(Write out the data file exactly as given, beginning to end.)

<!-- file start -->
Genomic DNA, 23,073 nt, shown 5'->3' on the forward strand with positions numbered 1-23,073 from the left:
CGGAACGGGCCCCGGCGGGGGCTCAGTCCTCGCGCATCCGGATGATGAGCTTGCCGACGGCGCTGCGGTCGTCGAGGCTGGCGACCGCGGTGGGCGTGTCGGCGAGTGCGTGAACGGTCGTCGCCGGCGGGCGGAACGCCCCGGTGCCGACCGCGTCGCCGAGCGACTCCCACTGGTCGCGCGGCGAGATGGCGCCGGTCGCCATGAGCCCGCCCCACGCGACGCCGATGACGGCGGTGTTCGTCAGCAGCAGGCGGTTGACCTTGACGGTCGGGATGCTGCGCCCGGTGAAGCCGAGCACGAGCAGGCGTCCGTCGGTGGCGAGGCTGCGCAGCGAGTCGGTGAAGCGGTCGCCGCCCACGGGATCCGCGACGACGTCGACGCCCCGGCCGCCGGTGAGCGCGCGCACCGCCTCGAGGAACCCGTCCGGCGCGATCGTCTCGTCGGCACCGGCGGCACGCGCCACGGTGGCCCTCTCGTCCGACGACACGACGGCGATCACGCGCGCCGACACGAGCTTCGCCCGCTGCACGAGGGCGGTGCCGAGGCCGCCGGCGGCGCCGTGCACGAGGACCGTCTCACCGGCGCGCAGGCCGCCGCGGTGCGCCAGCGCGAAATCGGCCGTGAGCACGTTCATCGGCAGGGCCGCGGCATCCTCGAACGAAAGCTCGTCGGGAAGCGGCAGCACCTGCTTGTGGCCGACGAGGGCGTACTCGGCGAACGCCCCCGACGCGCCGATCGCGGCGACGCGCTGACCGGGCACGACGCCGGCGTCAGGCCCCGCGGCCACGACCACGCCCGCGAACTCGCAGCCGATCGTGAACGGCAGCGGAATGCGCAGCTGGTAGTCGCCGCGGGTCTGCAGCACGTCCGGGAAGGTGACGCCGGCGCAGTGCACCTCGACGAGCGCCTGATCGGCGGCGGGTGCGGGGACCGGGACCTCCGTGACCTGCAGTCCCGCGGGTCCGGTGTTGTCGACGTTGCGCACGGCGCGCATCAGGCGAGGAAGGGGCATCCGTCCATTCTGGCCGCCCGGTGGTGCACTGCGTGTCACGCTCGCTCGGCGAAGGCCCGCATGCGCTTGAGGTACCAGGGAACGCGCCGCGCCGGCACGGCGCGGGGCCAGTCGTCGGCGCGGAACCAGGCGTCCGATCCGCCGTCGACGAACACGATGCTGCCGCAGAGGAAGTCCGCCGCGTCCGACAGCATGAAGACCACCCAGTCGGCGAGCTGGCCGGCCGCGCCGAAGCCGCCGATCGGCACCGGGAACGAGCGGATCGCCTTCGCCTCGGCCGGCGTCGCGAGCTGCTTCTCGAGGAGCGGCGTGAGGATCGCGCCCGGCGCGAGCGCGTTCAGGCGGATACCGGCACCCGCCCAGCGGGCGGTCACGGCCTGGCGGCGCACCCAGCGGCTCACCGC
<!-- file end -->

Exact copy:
Genomic DNA, 23,073 nt, shown 5'->3' on the forward strand with positions numbered 1-23,073 from the left:
CGGAACGGGCCCCGGCGGGGGCTCAGTCCTCGCGCATCCGGATGATGAGCTTGCCGACGGCGCTGCGGTCGTCGAGGCTGGCGACCGCGGTGGGCGTGTCGGCGAGTGCGTGAACGGTCGTCGCCGGCGGGCGGAACGCCCCGGTGCCGACCGCGTCGCCGAGCGACTCCCACTGGTCGCGCGGCGAGATGGCGCCGGTCGCCATGAGCCCGCCCCACGCGACGCCGATGACGGCGGTGTTCGTCAGCAGCAGGCGGTTGACCTTGACGGTCGGGATGCTGCGCCCGGTGAAGCCGAGCACGAGCAGGCGTCCGTCGGTGGCGAGGCTGCGCAGCGAGTCGGTGAAGCGGTCGCCGCCCACGGGATCCGCGACGACGTCGACGCCCCGGCCGCCGGTGAGCGCGCGCACCGCCTCGAGGAACCCGTCCGGCGCGATCGTCTCGTCGGCACCGGCGGCACGCGCCACGGTGGCCCTCTCGTCCGACGACACGACGGCGATCACGCGCGCCGACACGAGCTTCGCCCGCTGCACGAGGGCGGTGCCGAGGCCGCCGGCGGCGCCGTGCACGAGGACCGTCTCACCGGCGCGCAGGCCGCCGCGGTGCGCCAGCGCGAAATCGGCCGTGAGCACGTTCATCGGCAGGGCCGCGGCATCCTCGAACGAAAGCTCGTCGGGAAGCGGCAGCACCTGCTTGTGGCCGACGAGGGCGTACTCGGCGAACGCCCCCGACGCGCCGATCGCGGCGACGCGCTGACCGGGCACGACGCCGGCGTCAGGCCCCGCGGCCACGACCACGCCCGCGAACTCGCAGCCGATCGTGAACGGCAGCGGAATGCGCAGCTGGTAGTCGCCGCGGGTCTGCAGCACGTCCGGGAAGGTGACGCCGGCGCAGTGCACCTCGACGAGCGCCTGATCGGCGGCGGGTGCGGGGACCGGGACCTCCGTGACCTGCAGTCCCGCGGGTCCGGTGTTGTCGACGTTGCGCACGGCGCGCATCAGGCGAGGAAGGGGCATCCGTCCATTCTGGCCGCCCGGTGGTGCACTGCGTGTCACGCTCGCTCGGCGAAGGCCCGCATGCGCTTGAGGTACCAGGGAACGCGCCGCGCCGGCACGGCGCGGGGCCAGTCGTCGGCGCGGAACCAGGCGTCCGATCCGCCGTCGACGAACACGATGCTGCCGCAGAGGAAGTCCGCCGCGTCCGACAGCATGAAGACCACCCAGTCGGCGAGCTGGCCGGCCGCGCCGAAGCCGCCGATCGGCACCGGGAACGAGCGGATCGCCTTCGCCTCGGCCGGCGTCGCGAGCTGCTTCTCGAGGAGCGGCGTGAGGATCGCGCCCGGCGCGAGCGCGTTCAGGCGGATACCGGCACCCGCCCAGCGGGCGGTCACGGCCTGGCGGCGCACCCAGCGGCTCACCGC